(Kindle Locations 544-547).

Some preachers go into ministry to be counselors. Some to be teachers. A few to be managers. Not many go into domestic congregation pulpit work to be a missionary. In fact, we don’t know how to do that.

In the mission field, we often send missionaries who build a congregation of 50 to 100, and then the missionary becomes the preacher and the church stops growing. We don’t even know how to put a missionary in a pulpit and still grow.

And if someone trained in missions, who has had success in missions, can’t do it, imagine how hard it is for other preachers. We obviously have something very dysfunctional about the way we do “located” ministry.

About Jay F Guin

My name is Jay Guin, and I’m a retired elder. I wrote The Holy Spirit and Revolutionary Grace about 18 years ago. I’ve spoken at the Pepperdine, Lipscomb, ACU, Harding, and Tulsa lectureships and at ElderLink. My wife’s name is Denise, and I have four sons, Chris, Jonathan, Tyler, and Philip. I have two grandchildren. And I practice law.
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10 Responses to The Future of the Churches of Christ: Direct Hit, Part 2 (Communications, Courage)

  1. Mark says:

    I have always heard that Christianity did better on the mission field than inside buildings. I read about a Baptist pastor in a big city who took the ashes outside on Ash Wednesday. Her philosophy was that the only people who would come in for them were regular members, but that they should be taken outside to the people, just like the faith.

    I totally agree with the need for communication. First, sometimes people regardless of age need someone to hear them. They could be dealing with any issue from terminal illness to a family member with an addiction. If you don’t listen to the person, you will never know what is going on. The problem comes when elders don’t pastor, ministers sometimes say their job is to preach and evangelize not pastor, and no one winds up being a pastor. Second, to find out what is really going on in an organization, you have to be willing to listen to what people tell you. I know older generations were taught to answer questions and surveys “correctly.” However, with the young, asking a question typically means you get an honest answer and if you don’t like it, well, you asked it.

  2. Coming from the mission field into “located ministry” at home was a shock to my system. I actually suffered more “culture shock” returning to the States than I did in leaving for another “Western Culture,” English-speaking nation (New Zealand). And, much of that shock was in the church culture. You are right on target in saying we do not know how to lead congregations through seasons of change – but change we must, if we are to survive.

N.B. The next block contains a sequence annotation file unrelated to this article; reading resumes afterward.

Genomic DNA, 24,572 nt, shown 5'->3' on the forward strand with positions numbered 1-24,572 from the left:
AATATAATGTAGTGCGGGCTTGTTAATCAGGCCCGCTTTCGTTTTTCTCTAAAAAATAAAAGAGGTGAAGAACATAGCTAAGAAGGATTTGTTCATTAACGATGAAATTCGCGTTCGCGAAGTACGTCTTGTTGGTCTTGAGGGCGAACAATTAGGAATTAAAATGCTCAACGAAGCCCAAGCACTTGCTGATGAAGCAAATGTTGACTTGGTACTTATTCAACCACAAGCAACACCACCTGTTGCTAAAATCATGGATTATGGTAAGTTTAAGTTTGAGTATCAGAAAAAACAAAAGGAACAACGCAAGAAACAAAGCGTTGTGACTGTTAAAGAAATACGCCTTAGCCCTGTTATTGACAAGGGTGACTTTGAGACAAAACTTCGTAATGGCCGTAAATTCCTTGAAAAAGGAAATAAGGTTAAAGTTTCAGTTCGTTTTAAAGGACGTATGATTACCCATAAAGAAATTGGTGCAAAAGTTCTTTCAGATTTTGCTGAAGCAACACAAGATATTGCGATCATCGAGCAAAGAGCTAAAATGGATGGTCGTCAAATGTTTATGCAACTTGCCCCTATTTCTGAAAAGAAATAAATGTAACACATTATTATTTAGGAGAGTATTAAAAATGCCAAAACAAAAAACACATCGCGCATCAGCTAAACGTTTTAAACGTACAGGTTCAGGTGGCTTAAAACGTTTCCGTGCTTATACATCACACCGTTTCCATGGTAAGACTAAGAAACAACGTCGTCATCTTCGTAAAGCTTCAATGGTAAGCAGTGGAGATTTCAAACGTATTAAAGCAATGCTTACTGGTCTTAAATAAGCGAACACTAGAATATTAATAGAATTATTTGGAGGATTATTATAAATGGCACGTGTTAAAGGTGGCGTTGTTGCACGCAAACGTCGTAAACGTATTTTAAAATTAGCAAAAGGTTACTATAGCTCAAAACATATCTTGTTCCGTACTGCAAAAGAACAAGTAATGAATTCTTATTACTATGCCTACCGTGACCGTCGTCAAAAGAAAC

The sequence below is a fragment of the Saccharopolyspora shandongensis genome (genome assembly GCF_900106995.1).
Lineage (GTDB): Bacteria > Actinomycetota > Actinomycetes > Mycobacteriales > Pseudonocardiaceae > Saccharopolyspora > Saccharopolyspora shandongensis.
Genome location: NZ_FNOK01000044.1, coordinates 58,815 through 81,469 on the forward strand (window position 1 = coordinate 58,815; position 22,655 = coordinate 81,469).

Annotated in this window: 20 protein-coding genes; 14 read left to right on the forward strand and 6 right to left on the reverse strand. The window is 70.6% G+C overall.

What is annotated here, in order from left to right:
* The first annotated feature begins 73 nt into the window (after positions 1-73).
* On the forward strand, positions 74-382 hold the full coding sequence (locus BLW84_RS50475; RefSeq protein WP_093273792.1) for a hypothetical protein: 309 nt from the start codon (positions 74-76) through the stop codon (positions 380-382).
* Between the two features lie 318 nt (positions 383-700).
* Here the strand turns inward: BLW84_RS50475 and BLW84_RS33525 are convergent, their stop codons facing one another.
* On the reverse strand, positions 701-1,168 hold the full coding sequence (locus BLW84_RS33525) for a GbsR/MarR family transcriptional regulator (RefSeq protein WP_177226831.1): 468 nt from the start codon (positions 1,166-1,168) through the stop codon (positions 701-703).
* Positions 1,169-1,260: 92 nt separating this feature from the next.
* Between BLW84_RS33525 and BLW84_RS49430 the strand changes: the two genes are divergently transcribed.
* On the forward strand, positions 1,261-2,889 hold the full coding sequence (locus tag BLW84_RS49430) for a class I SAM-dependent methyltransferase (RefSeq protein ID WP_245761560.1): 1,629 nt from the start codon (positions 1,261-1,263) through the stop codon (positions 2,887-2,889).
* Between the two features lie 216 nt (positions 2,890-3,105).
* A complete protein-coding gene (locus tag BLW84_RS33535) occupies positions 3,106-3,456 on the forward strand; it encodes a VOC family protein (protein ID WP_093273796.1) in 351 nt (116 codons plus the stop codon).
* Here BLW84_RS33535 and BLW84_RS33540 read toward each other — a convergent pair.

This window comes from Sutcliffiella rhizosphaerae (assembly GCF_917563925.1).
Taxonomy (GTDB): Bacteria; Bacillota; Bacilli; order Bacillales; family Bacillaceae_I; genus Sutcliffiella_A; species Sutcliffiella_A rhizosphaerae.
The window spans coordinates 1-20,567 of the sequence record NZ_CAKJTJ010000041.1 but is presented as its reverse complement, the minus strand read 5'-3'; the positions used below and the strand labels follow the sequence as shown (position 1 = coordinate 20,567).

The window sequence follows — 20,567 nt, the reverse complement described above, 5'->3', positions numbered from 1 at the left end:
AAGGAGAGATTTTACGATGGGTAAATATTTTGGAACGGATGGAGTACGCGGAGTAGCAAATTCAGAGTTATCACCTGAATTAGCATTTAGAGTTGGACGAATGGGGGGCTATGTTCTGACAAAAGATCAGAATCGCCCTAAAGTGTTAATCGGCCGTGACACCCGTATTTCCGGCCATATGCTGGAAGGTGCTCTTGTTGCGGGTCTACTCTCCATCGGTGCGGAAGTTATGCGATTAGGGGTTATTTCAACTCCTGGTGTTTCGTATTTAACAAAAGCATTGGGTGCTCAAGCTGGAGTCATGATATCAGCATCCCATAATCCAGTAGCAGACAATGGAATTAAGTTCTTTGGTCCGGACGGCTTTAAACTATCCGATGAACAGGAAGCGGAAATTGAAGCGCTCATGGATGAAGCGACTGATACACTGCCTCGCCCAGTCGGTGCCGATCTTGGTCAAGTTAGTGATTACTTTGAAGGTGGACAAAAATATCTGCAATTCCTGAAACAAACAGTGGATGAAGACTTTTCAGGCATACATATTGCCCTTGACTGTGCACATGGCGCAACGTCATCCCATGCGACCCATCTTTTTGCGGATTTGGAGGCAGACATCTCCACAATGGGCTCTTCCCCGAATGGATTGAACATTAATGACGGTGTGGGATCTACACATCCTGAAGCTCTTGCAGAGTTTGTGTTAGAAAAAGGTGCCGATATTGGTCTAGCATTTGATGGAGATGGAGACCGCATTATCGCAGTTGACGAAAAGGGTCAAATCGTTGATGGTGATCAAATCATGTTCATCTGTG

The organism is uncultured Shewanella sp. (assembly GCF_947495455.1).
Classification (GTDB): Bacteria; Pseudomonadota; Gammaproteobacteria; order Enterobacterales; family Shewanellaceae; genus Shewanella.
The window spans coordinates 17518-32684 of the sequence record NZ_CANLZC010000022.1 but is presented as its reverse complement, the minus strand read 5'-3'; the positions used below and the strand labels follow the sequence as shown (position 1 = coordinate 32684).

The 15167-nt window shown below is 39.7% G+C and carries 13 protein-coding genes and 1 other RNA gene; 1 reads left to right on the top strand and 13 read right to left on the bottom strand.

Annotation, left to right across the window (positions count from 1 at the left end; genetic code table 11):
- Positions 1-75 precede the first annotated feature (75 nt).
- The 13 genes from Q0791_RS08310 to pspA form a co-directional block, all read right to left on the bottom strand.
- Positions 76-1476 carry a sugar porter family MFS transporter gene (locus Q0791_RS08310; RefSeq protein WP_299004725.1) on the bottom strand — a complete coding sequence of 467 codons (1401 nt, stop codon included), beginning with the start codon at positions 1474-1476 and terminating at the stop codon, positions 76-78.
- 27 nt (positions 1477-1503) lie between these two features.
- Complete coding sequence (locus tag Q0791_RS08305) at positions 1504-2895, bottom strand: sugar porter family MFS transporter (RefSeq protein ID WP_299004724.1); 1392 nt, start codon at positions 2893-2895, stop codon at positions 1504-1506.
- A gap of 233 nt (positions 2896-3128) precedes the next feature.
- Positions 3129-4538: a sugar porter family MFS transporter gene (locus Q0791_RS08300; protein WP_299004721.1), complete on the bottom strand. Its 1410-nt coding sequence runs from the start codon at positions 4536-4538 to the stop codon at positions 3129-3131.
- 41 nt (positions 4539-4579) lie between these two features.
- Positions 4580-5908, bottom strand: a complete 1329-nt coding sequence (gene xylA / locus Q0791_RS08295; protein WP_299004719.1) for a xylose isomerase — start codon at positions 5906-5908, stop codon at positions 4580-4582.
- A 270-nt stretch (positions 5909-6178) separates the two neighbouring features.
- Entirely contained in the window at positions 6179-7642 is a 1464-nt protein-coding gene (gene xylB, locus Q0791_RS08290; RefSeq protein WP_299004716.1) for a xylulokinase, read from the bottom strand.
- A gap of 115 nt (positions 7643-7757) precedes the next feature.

3. Joe B says:

    The greatest hurdle is institutionalism. Any change no matter how pure the motive that causes tithing members to leave is hard. So it rarely gets done. I reminded about what Jesus said that true discipleship may cost you friends and family. I think that is applicable here.

  4. Mark says:

    Joe B,
    I totally understand and know that you never upset a donor, especially a large one, even at the cost of running off the young. I have often wondered why there does not ever appear to be meetings with the large donors to explain to them that they will not be forgotten but that neglecting and ultimately running off the young is not a recipe for the growth of Christianity. I know the older people want nothing to change but when they run their own children and grandchildren out of the church, that is not good.

  5. John says:

    Just a little advice to those who desire to work in the Northeast. Do not use the word “missionary” to describe yourself. The only response you’ll get is a chuckle.

  6. Starling Jerry says:

    John, that is true all over the world, and has been for generations. ‘Missionary’ is a thorough discredited word. I remember hearing George Benson while I was a student at Harding U (class of 1960) talk about his pre-WWII experience as a ‘missionary’ in China. He said his most productive time was when he was teaching in a university there. His friends would introduce him as ‘the American teacher at the university ‘ not as the ‘American missionary’ as they’d done previously. If I had my time in New Zealand over, I would’ve enrolled in a local university, which would’ve opened the door to many contacts and have given more credibility with everyone.

  7. alegler says:

    You would think the older people would care about their kids and grandkids. But it seems they draw a line and and make it us versus them and are too threatened to have an open dialogue with the younger generations. That has been my experience anyway. In more than one church.

  8. We talk a great deal about evangelism and mission. I wonder why no one ever asks the preacher or the elders, “Who is the last unbeliever you personally brought to faith in Jesus? Not someone who was already a church attender, but someone else.” I suspect nobody wants to hear the answer to that question. We keep expecting leaders to lead people somewhere they never go themselves. Good luck with that. What happens more often is that individuals bring others to Jesus and since they come to “our church”, the leaders of our church take the credit and call it “church growth”.

  9. Mark says:

    No one like to be reminded of his/her mortality but the wise person does estate and incapacitation planning.

  10. alegler says:

    Very true:)